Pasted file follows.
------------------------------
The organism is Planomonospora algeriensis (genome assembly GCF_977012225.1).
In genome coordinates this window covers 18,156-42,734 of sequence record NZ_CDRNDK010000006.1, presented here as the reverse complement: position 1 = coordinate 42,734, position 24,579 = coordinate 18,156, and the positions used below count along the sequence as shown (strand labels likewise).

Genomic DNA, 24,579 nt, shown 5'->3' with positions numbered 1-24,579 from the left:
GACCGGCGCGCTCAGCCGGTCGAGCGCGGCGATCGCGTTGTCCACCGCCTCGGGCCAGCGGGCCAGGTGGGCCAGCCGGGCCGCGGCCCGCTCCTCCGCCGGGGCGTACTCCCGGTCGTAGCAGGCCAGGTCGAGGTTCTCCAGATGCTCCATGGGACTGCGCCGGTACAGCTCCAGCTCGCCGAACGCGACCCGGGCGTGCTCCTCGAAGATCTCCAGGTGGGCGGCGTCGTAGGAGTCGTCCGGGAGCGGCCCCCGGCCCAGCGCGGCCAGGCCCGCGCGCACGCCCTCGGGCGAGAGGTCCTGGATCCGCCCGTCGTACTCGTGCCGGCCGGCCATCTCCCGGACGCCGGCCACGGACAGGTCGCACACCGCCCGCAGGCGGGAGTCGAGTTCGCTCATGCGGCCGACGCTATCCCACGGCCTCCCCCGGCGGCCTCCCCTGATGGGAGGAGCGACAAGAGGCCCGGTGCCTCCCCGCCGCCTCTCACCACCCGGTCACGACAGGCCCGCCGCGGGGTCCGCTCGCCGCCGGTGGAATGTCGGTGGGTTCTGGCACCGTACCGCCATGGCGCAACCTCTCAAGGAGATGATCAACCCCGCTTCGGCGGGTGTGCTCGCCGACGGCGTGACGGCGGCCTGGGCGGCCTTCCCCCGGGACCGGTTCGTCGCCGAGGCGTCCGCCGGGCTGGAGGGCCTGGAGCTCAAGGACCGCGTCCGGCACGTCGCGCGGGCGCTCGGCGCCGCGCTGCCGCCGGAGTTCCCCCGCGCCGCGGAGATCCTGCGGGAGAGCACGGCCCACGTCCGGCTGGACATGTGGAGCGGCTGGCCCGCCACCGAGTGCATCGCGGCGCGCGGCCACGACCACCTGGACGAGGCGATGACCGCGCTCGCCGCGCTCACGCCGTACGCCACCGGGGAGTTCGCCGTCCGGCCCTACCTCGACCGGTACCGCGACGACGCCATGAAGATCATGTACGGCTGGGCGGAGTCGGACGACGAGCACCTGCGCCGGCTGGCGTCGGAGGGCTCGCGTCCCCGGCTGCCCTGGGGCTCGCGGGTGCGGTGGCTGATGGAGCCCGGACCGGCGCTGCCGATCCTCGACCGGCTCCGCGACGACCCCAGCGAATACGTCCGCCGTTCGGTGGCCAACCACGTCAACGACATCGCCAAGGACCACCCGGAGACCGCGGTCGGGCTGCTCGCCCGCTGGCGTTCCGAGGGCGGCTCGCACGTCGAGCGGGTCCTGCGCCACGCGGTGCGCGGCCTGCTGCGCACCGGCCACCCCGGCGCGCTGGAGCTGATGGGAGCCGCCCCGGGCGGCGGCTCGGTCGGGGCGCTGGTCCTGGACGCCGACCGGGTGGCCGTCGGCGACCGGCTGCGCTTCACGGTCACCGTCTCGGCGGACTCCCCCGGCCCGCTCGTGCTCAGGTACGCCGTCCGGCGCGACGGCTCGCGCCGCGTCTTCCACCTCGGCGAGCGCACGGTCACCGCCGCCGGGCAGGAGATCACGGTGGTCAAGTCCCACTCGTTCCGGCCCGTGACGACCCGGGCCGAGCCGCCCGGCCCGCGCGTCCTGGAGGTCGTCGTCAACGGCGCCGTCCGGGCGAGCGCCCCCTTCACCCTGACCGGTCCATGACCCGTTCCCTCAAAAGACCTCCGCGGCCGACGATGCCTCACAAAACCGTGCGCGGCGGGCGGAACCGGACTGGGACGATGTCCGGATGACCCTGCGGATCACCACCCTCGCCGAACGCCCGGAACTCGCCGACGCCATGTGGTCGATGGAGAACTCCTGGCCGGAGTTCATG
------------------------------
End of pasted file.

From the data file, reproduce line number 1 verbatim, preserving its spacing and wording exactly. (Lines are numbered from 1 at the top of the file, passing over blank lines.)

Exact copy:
The organism is Planomonospora algeriensis (genome assembly GCF_977012225.1).